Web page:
Jay Z is releasing a new documentary on Police brutality

Jay Z and The Weinstein Company held a press conference in New York City earlier this month to announce their upcoming television documentary series about Kalief Browder, which will air on Spike TV in January. 

Kalief Browder was a 16-year-old who was imprisoned for three years at Rikers Island without conviction or a set date for trial. Two years after his 2013 release, Browder took his own life.

During the press conference, Jay Z responded to questions about criminal justice reform and police brutality in addition to inquiries about the new series. A reporter asked for Jay's opinion on how to "[stop] police brutality against African-American men." Jay Z responded by calling for "trust on both sides" and compassion. He also shared his view on body cameras, stating that "having the camera on someone creates more distrust."

When you have compassion for what someone goes through — we’re all looking for a short embrace at time. Judgement is the enemy of compassion. When you are able to identify that…we’re all not perfect, we may make mistakes. All of us, every single one of us. When you have compassion for what someone’s going through and their plight, my personal belief, having the camera on someone creates more distrust. When we have an exchange and it has to be recorded, something’s wrong there, something’s broken. A camera can’t fix a relationship between a person that’s hired to protect and serve and society. There has to be a relationship. There has to be respect on both sides.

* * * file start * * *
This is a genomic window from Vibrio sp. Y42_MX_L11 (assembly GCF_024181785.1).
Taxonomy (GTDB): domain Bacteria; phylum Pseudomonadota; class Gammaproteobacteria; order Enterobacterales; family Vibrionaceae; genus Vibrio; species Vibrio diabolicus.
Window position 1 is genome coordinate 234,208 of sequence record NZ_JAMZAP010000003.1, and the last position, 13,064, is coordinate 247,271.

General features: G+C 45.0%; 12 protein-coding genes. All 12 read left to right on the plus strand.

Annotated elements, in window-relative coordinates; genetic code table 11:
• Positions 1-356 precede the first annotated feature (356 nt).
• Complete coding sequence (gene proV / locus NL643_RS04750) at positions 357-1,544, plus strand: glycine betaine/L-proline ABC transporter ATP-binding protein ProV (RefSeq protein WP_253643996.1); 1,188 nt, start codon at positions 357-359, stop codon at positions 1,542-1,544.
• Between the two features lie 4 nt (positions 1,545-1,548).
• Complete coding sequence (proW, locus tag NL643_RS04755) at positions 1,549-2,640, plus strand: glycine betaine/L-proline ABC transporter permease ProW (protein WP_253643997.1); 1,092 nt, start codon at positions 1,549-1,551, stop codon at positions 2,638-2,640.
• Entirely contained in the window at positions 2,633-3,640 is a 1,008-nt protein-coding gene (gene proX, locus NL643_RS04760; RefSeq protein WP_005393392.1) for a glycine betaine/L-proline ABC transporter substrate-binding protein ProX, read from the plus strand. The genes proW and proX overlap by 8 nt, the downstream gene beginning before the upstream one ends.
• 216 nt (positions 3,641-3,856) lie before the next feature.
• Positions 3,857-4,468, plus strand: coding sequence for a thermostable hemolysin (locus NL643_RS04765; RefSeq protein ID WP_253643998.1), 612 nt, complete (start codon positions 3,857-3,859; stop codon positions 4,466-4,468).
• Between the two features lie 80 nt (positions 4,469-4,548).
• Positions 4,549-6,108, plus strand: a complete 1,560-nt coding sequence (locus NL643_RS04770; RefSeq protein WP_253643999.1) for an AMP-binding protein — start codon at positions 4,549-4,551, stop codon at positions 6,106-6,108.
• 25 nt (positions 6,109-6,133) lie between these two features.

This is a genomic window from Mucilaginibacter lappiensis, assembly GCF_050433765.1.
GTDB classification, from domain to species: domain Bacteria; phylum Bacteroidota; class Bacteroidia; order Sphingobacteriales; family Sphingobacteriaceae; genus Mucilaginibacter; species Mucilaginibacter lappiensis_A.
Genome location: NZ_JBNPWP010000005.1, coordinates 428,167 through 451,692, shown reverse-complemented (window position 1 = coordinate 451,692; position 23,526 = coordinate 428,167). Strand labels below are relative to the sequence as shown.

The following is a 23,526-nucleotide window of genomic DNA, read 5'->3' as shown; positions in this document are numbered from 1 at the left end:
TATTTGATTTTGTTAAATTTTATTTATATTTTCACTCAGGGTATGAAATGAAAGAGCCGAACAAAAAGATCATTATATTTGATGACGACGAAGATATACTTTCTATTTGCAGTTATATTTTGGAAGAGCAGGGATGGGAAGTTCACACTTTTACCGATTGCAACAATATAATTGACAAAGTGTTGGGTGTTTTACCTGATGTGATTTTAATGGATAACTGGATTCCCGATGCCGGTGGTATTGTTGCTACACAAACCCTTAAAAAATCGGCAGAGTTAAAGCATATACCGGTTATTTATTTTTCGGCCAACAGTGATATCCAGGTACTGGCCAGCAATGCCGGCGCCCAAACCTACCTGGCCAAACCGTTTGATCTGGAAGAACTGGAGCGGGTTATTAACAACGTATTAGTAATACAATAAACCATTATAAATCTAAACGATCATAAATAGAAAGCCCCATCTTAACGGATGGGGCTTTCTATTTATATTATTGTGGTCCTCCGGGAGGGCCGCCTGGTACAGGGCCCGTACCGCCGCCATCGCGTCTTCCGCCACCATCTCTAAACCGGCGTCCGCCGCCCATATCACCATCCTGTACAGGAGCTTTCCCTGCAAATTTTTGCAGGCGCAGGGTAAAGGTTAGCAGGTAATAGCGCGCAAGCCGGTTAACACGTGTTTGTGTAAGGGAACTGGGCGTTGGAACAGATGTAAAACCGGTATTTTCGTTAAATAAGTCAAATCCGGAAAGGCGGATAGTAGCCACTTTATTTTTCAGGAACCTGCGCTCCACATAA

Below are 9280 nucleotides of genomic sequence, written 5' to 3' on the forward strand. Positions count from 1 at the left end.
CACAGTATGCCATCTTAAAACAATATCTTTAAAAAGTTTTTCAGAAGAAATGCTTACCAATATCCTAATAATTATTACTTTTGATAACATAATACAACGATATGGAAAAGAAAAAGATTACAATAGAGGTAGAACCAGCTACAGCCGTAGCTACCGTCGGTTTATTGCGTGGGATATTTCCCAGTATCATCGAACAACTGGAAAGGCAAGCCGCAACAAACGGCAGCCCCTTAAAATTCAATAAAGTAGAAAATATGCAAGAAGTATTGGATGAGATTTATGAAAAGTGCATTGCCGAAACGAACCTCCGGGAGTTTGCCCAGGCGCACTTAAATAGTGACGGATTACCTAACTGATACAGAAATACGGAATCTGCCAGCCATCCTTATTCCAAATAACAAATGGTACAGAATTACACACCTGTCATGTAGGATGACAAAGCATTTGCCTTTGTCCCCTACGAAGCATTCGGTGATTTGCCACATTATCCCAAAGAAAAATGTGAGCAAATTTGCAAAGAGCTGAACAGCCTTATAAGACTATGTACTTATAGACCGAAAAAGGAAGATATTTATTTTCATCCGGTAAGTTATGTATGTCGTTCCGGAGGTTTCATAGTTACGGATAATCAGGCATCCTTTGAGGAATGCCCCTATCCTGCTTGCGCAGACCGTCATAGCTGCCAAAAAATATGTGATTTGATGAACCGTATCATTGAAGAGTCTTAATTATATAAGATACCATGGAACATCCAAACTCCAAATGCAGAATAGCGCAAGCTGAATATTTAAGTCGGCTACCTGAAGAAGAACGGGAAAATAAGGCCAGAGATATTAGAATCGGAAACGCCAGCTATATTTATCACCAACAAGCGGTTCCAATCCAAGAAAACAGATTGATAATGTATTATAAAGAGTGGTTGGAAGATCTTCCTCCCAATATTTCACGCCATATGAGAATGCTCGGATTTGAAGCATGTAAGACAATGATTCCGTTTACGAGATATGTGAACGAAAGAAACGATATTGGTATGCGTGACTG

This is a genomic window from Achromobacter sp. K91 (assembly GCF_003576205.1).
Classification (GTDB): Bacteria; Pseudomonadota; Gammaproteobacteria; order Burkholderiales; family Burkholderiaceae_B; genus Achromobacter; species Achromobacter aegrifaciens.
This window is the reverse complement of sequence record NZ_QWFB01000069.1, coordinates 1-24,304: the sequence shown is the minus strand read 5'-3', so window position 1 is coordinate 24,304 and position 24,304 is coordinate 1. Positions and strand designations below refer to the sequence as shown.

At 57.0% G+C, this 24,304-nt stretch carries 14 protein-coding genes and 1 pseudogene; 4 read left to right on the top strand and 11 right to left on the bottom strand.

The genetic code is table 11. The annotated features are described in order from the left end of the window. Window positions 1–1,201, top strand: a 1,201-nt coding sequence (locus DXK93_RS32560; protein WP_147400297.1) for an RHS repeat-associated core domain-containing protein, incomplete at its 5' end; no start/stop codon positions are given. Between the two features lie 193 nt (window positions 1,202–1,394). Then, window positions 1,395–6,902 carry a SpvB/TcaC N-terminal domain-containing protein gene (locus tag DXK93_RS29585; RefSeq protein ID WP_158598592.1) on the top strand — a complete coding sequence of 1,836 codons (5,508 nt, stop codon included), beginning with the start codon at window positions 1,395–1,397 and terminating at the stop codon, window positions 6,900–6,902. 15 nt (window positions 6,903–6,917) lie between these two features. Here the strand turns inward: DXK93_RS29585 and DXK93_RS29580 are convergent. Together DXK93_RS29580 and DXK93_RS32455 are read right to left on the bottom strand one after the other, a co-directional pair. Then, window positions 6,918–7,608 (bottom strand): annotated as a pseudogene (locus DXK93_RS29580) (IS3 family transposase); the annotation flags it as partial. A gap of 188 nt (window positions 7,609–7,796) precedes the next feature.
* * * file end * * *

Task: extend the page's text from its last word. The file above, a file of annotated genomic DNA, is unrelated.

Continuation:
— http://www.thefader.com/2016/10/06/jay-z-kalief-browder-mass-incarceration-human-issue-police-brutality

Later in the conference, Jay was asked which presidential candidate he felt would most effectively continue President Obama's criminal justice reforms. He chose not to endorse either candidate by name, stressing that "t's not a political issue. It's a human issue."